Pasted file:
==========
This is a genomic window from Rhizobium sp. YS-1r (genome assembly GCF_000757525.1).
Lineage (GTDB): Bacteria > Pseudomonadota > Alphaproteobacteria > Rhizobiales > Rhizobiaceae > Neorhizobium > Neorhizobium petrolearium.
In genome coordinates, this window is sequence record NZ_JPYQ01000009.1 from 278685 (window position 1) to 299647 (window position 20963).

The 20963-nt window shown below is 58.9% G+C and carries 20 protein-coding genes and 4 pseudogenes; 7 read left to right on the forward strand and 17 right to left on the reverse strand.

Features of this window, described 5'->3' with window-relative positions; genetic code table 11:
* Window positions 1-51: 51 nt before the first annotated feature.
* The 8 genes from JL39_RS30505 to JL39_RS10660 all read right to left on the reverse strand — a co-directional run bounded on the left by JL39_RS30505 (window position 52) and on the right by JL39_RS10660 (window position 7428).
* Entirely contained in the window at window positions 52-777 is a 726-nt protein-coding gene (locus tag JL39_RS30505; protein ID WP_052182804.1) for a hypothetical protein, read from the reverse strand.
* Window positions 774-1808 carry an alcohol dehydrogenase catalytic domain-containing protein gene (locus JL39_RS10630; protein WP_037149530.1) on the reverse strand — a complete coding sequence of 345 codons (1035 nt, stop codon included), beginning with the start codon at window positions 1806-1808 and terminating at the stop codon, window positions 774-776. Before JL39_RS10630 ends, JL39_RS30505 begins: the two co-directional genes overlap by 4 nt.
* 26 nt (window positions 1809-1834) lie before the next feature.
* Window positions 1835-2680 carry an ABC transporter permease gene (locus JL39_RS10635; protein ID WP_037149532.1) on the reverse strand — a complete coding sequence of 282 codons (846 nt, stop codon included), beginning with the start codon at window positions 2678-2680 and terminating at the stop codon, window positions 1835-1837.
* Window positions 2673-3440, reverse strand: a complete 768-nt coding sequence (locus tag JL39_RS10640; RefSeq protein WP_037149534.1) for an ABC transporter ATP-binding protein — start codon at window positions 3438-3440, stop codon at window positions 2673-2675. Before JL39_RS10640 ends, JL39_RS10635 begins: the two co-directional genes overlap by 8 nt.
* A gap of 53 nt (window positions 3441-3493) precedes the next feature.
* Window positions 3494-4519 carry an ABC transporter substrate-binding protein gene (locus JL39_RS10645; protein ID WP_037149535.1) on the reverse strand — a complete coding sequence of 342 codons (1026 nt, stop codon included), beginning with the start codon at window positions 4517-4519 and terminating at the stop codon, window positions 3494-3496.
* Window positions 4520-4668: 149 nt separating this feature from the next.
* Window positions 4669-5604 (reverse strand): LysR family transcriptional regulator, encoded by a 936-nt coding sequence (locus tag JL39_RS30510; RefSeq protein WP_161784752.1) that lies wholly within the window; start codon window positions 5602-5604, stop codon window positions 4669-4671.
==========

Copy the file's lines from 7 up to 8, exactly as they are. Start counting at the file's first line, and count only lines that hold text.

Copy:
* The 8 genes from JL39_RS30505 to JL39_RS10660 all read right to left on the reverse strand — a co-directional run bounded on the left by JL39_RS30505 (window position 52) and on the right by JL39_RS10660 (window position 7428).
* Entirely contained in the window at window positions 52-777 is a 726-nt protein-coding gene (locus tag JL39_RS30505; protein ID WP_052182804.1) for a hypothetical protein, read from the reverse strand.